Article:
Continuing to look at statistics, this post looks at the UK homicide figures over the last ten years. See also my previous post on VAW statistics. These and future posts can all be found using the category search “statistics”.
All of the figures in this post have been based on the Home Office document, which includes the finished summary in PDF form, plus the underlying data tables used for the report (which are very handy for making your own charts and filtering the data beyond the Home Office analysis). The report was written by three dudes and one female, and the homicide figures dwell disproportionately on victims and method of homicide, as well as conviction analysis (this latter one is less helpful, the victim seems to be just as dead regardless if the killer was convicted of murder or manslaughter).
The start of the Victim analysis begins with this observation (from page 15 of the report):
The risk of being a victim of homicide remains low, with 11 such offences recorded per million population during 2009/10. […] males were more than twice as likely to be a victim of homicide than females
Oh noes! Teh poor menz are twice as likely to be victims of homicide compared with females. We will return to the victim analysis a little later. For some mysterious reason, whilst this report is able to make such an astute observation with regards to the sex of the victim, they somehow cannot piece together the trend of the sex of the perpetrator. Being a helpful sort, I thought I would give them a hand (summary extracted from tab ‘Table 1.10’):
Gosh, I am not sure why the HO missed that bit of important information, looking over the ten-year period, there is a clear trend that males are committing just over 90% of the homicides/manslaughters. This is also reflected in the general prison population figures, roughly just over 90% of the prison population is male. If, as the MRAs say, “women are just as violent as men”, then it certainly is not showing up in the convictions, so the only conclusion there is that MRAs talk a lot of shit (I am not sure that this is breaking-news to my regular readers). I would add at this point that at least some of the women in each year would still be convicted of killing an abusive spouse, because years of abuse or fearing for one’s life is not justifiable in the eyes of the law (thankfully sometimes these convictions get overturned due to feminist organisations such as Justice for Women).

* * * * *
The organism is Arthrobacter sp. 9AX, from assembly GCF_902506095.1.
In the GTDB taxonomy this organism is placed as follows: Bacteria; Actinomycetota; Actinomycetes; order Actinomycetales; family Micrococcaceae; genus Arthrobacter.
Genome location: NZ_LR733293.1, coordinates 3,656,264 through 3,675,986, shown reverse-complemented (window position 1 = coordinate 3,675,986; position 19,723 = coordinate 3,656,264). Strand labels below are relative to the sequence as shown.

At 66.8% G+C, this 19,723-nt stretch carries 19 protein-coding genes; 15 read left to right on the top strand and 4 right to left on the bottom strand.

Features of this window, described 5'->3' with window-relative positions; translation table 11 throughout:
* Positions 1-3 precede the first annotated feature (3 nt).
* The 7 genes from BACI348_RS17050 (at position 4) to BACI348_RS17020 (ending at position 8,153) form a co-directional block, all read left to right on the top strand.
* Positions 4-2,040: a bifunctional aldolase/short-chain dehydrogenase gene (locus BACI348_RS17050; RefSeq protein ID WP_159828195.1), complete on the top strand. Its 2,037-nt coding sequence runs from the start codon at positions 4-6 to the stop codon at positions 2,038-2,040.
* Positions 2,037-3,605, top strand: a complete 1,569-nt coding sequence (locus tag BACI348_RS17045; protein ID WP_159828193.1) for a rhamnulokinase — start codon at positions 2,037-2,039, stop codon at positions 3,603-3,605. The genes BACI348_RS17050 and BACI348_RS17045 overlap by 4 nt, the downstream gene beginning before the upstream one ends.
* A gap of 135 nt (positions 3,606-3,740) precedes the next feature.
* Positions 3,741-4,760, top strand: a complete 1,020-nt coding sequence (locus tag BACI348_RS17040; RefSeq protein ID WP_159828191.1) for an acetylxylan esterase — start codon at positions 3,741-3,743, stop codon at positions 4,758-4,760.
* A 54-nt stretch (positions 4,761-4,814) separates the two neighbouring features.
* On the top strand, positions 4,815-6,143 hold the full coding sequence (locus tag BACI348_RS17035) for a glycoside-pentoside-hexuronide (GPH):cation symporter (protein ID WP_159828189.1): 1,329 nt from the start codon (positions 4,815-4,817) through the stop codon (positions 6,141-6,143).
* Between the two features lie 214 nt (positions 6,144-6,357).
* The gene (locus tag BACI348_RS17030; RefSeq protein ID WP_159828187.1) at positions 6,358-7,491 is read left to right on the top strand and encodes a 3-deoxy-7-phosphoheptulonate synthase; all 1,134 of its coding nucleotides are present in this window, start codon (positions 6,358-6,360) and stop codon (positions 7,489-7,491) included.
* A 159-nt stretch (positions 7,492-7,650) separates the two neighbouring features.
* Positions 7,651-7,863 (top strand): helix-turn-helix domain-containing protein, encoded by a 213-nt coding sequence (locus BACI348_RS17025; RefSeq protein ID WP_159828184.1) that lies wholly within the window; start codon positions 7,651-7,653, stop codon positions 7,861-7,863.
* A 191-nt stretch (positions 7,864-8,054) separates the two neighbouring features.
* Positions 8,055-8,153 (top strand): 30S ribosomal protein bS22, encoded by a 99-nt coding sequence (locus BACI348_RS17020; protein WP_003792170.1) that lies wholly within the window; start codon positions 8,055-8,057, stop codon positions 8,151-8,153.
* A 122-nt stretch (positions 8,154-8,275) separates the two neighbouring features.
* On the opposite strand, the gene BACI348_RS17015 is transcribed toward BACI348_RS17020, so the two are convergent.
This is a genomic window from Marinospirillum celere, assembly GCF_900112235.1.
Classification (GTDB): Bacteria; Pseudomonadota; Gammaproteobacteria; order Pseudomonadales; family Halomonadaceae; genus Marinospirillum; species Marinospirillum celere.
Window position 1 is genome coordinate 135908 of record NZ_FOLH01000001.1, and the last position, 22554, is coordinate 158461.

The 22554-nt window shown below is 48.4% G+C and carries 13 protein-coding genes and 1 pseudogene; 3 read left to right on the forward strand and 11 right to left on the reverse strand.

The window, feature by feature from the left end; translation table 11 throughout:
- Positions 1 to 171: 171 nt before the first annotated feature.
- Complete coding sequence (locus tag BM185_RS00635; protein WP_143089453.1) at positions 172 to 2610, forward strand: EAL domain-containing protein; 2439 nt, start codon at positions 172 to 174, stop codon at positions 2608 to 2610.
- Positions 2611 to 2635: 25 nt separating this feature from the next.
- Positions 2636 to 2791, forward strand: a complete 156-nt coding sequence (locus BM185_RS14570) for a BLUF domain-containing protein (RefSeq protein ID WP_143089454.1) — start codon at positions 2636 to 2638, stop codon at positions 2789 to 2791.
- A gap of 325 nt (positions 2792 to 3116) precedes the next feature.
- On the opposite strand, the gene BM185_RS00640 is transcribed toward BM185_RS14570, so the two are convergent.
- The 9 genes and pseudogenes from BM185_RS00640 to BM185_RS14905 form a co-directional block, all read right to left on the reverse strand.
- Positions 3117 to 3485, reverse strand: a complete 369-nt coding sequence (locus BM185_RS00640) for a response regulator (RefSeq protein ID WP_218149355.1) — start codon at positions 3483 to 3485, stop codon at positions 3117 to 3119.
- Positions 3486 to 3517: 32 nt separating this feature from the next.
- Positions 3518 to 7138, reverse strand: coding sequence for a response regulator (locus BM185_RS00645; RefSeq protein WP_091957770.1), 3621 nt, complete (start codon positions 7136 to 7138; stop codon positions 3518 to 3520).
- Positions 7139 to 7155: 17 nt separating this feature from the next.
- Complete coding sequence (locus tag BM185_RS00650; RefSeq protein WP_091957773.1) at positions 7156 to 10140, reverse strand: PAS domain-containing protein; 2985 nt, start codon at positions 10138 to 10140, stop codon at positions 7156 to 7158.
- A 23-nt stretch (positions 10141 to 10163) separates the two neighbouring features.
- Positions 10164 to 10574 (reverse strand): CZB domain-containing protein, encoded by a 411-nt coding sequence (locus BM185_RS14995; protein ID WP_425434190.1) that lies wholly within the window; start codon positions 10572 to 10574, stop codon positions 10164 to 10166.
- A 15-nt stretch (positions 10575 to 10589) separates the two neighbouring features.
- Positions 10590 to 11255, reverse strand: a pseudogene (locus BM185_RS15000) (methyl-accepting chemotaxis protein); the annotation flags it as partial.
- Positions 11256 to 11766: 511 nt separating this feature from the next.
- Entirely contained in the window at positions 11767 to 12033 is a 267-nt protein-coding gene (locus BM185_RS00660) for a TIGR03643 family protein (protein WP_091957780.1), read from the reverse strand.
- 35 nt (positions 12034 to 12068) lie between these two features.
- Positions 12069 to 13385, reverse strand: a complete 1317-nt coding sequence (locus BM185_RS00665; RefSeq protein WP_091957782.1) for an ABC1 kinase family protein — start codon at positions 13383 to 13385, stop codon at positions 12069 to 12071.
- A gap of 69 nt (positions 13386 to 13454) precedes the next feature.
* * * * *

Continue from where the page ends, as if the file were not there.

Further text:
Getting back to the victims. In the HO report of the ten-year period, there were three ‘mass events’ that are of significance to the figures. They are:
- 172 deaths attributed to Harold Shipman in the 2002/03 data. This is problematic for several reasons, firstly being it was the re-classification of the deaths from ‘natural causes’ to homicide, secondly, the deaths did not occur in that year (occuring over a twenty-year period prior to 2000), and thirdly, no exact number of Shipman’s victims is known, only estimated (at 215). The HO data tables do not specify the sex breakdown of the 172 victims added to the 2002/03 data, and in adjustment, I have used a rough 80% female ratio of 138 and 34 males. This event was a (mass) negligent homicide/manslaughter, and for statistical purposes of victim analysis by sex, should be excluded.
- The deaths of 58 Chinese nationals in a lorry in 2000/01, due to the driver’s negligence. The deaths were 54 males and 4 females.
- The deaths of 21 cockle pickers in the 2003/04. The HO document states “20 deaths”, and as two of the victims were female, the split I have used when excluding this event is 2 female/18 male. This event was a (mass) negligent homicide/manslaughter, and for statistical purposes of victim analysis by sex, should be excluded.
- The 7 July bombings in London (in the 2005/06 figures) resulted in 52 unlawful deaths (and additionally the 4 deaths of the terrorist perpetrators not counted in the victim statistics). The breakdown of the victims by sex were 28 females and 24 males. This was a mass event with a purely random distribution of homicide by sex of the victim, and although does not impact the victim percentage greatly, does impact the number of homicides that year.